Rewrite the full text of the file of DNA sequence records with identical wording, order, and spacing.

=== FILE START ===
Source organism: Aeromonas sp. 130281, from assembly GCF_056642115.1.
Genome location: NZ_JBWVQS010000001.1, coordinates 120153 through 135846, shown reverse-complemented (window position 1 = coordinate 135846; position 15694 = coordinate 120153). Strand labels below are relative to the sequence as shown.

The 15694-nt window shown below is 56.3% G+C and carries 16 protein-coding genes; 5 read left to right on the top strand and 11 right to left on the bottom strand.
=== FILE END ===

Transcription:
Source organism: Aeromonas sp. 130281, from assembly GCF_056642115.1.
Genome location: NZ_JBWVQS010000001.1, coordinates 120153 through 135846, shown reverse-complemented (window position 1 = coordinate 135846; position 15694 = coordinate 120153). Strand labels below are relative to the sequence as shown.

The 15694-nt window shown below is 56.3% G+C and carries 16 protein-coding genes; 5 read left to right on the top strand and 11 right to left on the bottom strand.